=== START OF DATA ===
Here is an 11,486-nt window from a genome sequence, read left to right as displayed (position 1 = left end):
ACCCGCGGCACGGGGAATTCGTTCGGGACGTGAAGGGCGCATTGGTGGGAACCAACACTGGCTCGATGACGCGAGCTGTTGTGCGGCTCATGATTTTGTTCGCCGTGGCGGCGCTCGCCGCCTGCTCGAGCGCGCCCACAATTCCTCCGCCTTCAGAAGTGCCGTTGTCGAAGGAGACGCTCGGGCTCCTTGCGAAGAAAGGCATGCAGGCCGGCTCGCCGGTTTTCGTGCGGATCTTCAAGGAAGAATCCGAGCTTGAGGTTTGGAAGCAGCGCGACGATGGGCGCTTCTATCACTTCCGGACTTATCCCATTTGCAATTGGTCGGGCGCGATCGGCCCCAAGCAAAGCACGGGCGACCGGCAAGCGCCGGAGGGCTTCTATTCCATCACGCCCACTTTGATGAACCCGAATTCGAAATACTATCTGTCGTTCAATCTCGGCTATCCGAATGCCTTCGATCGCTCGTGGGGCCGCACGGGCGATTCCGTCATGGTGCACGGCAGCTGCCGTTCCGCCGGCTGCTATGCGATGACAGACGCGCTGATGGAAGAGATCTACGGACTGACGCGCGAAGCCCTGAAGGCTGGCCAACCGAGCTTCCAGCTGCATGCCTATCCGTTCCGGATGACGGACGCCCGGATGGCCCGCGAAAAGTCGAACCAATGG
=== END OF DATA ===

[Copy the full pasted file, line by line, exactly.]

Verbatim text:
Here is an 11,486-nt window from a genome sequence, read left to right as displayed (position 1 = left end):
ACCCGCGGCACGGGGAATTCGTTCGGGACGTGAAGGGCGCATTGGTGGGAACCAACACTGGCTCGATGACGCGAGCTGTTGTGCGGCTCATGATTTTGTTCGCCGTGGCGGCGCTCGCCGCCTGCTCGAGCGCGCCCACAATTCCTCCGCCTTCAGAAGTGCCGTTGTCGAAGGAGACGCTCGGGCTCCTTGCGAAGAAAGGCATGCAGGCCGGCTCGCCGGTTTTCGTGCGGATCTTCAAGGAAGAATCCGAGCTTGAGGTTTGGAAGCAGCGCGACGATGGGCGCTTCTATCACTTCCGGACTTATCCCATTTGCAATTGGTCGGGCGCGATCGGCCCCAAGCAAAGCACGGGCGACCGGCAAGCGCCGGAGGGCTTCTATTCCATCACGCCCACTTTGATGAACCCGAATTCGAAATACTATCTGTCGTTCAATCTCGGCTATCCGAATGCCTTCGATCGCTCGTGGGGCCGCACGGGCGATTCCGTCATGGTGCACGGCAGCTGCCGTTCCGCCGGCTGCTATGCGATGACAGACGCGCTGATGGAAGAGATCTACGGACTGACGCGCGAAGCCCTGAAGGCTGGCCAACCGAGCTTCCAGCTGCATGCCTATCCGTTCCGGATGACGGACGCCCGGATGGCCCGCGAAAAGTCGAACCAATGG